Velcourt independent agronomist Kieran Walsh says winning the 2021 Farmers Weekly Arable Adviser of the Year Award has opened new business opportunities in other parts of the industry.
Since he won the award last October, Kieran says he has received great support from his farming clients across Wiltshire, Gloucestershire, Oxfordshire and Dorset, and also from colleagues within his company.
Fundamentally, Kieran says the win has not changed his career on a day-to-day basis.
But attaining the top accolade has helped him open doors to new projects with companies already involved in agricultural research in the UK and abroad, as well as others that have not been recognised for current involvement in the UK agricultural sector.
“It’s great to be an agronomist who is being linked to the research community and real on-the-ground R&D trial work that I can then implement into real practical action for growers,” says Kieran.
“Some of these projects that are happening abroad, which I might be working on, never see the light of day in the UK, so it’s nice to know I can convey those learnings and new techniques to my clients.”
Kieran managed the agronomy for Harper Adams University’s Hands-Free Hectare project and its successor, the Hands-Free Farm – the world’s first fully automated farm.
He says farming is constantly evolving and he’s always looking to bring in new ideas and different tactics to his clients.
“I have to do things differently in conjunction with my clients to bring them benefits and value,” Kieran adds.
Currently, he is working on small, incremental changes with clients that consider the environmental impact of emerging Defra farm policy.
Kieran is considering how farms will look in the future and analysing his own clients’ businesses and asking if they are set up for different business activities.
“That may be linked with my hands-free work and asking: is the farm set up for robotics in any way? Can we implement change?” he explains.
“For example, is there a possibility to have an inter-row hoe weeding with a robotics system? That would free up staff to do other activities.”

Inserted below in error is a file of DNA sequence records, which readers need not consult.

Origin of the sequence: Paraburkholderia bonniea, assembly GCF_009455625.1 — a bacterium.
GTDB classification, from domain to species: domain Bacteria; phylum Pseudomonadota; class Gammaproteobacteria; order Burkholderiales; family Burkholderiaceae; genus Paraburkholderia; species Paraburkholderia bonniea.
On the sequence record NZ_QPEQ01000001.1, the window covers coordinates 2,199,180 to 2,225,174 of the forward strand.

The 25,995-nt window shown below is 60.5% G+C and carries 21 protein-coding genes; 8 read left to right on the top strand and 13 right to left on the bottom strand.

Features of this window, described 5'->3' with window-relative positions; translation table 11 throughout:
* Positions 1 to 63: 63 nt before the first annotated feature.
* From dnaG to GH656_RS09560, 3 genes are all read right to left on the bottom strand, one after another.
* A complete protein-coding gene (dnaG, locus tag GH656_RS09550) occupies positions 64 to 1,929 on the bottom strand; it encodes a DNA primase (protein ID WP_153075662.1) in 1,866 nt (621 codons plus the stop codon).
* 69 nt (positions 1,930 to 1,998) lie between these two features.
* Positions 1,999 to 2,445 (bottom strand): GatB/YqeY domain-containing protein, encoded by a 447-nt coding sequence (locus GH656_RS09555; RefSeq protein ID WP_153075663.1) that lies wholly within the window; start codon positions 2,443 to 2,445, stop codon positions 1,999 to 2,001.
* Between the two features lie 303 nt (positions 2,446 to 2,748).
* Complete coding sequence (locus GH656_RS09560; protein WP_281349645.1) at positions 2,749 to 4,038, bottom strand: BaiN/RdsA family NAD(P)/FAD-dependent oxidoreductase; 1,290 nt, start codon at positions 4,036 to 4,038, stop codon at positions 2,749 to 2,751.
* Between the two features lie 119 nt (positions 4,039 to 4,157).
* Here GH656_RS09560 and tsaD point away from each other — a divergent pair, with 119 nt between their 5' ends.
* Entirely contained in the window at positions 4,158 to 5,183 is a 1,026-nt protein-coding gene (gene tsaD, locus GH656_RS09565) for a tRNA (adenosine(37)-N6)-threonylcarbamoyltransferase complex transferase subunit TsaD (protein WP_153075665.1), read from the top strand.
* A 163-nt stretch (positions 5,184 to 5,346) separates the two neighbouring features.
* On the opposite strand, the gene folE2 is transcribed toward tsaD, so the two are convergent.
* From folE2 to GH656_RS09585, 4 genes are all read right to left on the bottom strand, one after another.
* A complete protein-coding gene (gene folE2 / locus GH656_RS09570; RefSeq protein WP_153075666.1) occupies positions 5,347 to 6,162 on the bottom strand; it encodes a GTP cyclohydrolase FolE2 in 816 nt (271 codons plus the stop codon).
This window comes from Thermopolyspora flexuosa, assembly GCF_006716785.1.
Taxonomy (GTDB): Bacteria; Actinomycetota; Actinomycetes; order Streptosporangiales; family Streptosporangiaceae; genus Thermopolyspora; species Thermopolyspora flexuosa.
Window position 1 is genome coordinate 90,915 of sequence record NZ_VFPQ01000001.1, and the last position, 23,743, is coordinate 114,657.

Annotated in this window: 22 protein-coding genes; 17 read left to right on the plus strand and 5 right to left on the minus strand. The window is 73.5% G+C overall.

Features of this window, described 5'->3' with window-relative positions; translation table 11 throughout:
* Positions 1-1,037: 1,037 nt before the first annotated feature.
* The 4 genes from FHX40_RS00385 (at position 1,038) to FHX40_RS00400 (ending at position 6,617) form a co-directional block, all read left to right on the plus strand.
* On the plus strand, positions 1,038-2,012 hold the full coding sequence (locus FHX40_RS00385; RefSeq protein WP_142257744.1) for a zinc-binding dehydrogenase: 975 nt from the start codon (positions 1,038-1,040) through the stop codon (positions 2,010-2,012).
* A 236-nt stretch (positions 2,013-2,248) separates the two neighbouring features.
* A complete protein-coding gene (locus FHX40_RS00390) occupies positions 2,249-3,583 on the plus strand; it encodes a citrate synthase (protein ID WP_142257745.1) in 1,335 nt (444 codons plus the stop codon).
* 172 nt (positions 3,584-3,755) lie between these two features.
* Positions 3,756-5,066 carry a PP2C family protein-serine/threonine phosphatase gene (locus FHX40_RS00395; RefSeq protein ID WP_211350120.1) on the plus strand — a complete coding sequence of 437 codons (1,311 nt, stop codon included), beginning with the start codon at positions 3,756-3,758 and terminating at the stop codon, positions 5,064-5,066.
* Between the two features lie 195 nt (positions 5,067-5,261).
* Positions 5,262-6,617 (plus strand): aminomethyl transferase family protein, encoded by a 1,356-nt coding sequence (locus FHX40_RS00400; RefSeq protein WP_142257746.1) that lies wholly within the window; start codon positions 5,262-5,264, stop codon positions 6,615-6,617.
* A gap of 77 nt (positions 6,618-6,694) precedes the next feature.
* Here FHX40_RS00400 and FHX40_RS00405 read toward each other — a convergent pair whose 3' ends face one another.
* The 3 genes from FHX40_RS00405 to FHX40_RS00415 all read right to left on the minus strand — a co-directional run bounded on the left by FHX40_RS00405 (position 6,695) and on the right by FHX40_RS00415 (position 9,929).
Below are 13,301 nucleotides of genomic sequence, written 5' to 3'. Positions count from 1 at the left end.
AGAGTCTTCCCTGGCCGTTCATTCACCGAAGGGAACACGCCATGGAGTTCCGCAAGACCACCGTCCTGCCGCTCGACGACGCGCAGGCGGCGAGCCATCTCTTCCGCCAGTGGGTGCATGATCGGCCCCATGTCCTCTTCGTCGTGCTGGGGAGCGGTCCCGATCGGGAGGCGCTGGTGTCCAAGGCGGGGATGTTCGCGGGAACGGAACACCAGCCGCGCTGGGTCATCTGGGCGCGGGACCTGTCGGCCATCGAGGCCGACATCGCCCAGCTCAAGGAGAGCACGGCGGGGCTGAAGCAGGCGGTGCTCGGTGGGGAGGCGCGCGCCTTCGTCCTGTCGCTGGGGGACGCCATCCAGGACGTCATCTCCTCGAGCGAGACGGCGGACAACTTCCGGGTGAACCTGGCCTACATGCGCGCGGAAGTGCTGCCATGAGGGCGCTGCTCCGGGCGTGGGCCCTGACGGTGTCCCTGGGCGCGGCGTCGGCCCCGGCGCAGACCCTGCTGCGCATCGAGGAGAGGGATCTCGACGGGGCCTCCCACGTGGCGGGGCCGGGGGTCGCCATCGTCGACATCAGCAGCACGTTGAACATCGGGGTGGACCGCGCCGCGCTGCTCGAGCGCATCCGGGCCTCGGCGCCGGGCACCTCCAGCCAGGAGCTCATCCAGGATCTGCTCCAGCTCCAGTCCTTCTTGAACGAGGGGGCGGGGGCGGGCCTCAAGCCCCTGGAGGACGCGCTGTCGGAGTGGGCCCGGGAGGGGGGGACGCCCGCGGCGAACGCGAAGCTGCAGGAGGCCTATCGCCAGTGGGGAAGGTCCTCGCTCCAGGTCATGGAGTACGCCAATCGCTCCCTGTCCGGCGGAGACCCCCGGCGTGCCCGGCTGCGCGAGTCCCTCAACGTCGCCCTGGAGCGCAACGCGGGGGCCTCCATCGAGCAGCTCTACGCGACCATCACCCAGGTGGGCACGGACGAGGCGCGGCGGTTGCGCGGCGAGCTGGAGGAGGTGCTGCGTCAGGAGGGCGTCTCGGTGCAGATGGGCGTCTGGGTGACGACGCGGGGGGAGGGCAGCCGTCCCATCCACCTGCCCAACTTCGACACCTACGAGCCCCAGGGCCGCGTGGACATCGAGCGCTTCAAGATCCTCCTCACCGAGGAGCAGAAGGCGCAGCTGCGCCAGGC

‘Go for it’
Kieran’s FW Awards plaque takes pride of place on his office wall. It is hanging next to a painting of him driving a tractor and a drill when he worked as a tractor driver 16 years ago for Gloucestershire farmer Hamish Campbell.
Finally, Kieran describes taking part in the FW Awards as a wonderful experience, which he would recommend to others.
“If you get nominated, go for it,” he adds. “Even if you don’t end up winning, you still get to meet a great group of other nominees from other sectors in the industry which opens doors.”
End-to-end management system will pool farm data
Kieran Walsh is working on an exciting project to develop an end-to-end farm management system which can ensure every decision taken on farm is accounted for.
The platform is a privately-owned system which is being piloted and, once it is finished, he hopes it will record everything from accounts to crop management and the monitoring of those crops.
“The connectivity and compatibility of a lot of agricultural systems are not very good at talking to each other,” he explains.
“I believe that farms need a proper end-to-end platform that does everything from your payroll, accounting, nutrient management planning to your recording of nitrogen zoning, RB209 information too, to crop recommendations and monitoring your crops.”
The same platform could also be used to record work on variable rate seed and nitrogen applications, whereas now, this is all recorded on multiple, different systems.
In the future, Kieran thinks growers will have to become more efficient in recording and justifying their cropping decisions. For example, around application rates of nitrogen and phosphate, due to the heavy environmental focus under Defra’s upcoming Environmental Land Management scheme.
“Part of this system will help growers manage this and pool the data together in a way that makes sense. It’s something I’m passionate about getting correct on farms,” he says.
Because of the reduction in effective crop protection products and environmental constraints, Kieran reckons growers will have to get better at measuring the outcomes on the ground to understand what works best in different cropping situations.
To this end, his current focus is on measuring the agronomic changes on a day-to-day basis on farms and adopting future technologies to make growers’ lives easier. “It’s all well and good having the R&D and doing research, but you need to put it into action,” he adds.
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